19 Best Things to Do in Paris in Summer (2024)

The best time to visit Paris is in the summer.

The gardens are in full bloom, ready to welcome picnic-goers and nature lovers. Terraces are open and the borders of the Seine are full of locals sipping ice-cold beer while musicians and artists entertain onlookers.

I lived in Paris for three years, and there’s nothing I loved more than exploring the city in summer. So, I’ve got a lot of personal experience to share with you.

In this post, I’ve put together the most incredible things to do in Paris in summer. I’ll show you how to beat the heat, escape the crowds, and truly enjoy this magnificent city.

Here are the Most Amazing Things to Do in Paris in Summer
Things to Do in Paris in the Summer

19 Best Things to Do in Paris in Summer

From strolling down quaint streets to watching the sunrise over the Eiffel Tower, there’s no shortage of exciting things to do in summer in Paris.

Here’s a look at some of Paris’ top tourist attractions and things that I recommend you do while visiting. There are even a few hidden gems that are only known by locals, like me!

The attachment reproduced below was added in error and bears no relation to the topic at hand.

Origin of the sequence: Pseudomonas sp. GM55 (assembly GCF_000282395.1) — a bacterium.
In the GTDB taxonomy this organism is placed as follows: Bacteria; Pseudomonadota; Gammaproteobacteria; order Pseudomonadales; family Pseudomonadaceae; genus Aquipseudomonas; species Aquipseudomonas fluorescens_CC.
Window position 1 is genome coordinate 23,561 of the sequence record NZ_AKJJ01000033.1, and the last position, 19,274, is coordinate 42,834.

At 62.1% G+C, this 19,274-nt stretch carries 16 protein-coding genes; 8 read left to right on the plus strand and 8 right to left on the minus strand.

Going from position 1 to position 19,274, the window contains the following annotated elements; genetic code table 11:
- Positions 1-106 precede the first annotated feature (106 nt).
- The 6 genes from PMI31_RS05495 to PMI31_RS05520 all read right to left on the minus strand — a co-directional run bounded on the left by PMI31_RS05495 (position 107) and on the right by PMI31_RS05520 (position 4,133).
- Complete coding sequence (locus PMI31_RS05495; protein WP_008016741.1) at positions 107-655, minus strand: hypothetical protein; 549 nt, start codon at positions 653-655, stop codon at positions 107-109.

1. Wander Down the Most Beautiful Streets in Paris

This is Rue des Thermopyles in summer. It's a cobblestone street lined with potted plants and there are hanging baskets of flowers on the windows.
Rue des Thermopyles

I’m always on the lookout for undiscovered gems, especially in well-known cities like Paris.

And, after years of exploring, I’ve found some of the most beautiful streets in Paris.

Here you will find hanging gardens, colorful doorways, and solitude.

If you are looking to get off the beaten path, these streets are for you!

So, here are the most beautiful streets in Paris:

  • Rue des Thermopyles
  • Cité Bauer
  • Villa Seurat
  • Villa d’Alésai
  • Rue du Moulin Vert

Closest Metro Station: Alésia (Line 4)

This is one mural on  the Street Art Gallery on Boulevard 13. It's a painting of a boy on a building surrounded by a circular rainbow.
Boulevard 13

Since its debut in 2009, the Boulevard Paris 13 open-air street art gallery has been attracting major urban artists from around the world.

In fact, it offers one of the most impressive collections of street art in the city.

Here you’ll see gigantic hand-painted murals on the sides of apartment complexes, buildings, and metro stations. And, as the name suggests, you can find this free open-air gallery in the 13th arrondissement.

It’s not only a great outdoor activity to do in Paris, but it’s also away from the crowds.

Helpful Tip: The majority of the murals can be found along Boulevard Vincent Auriol.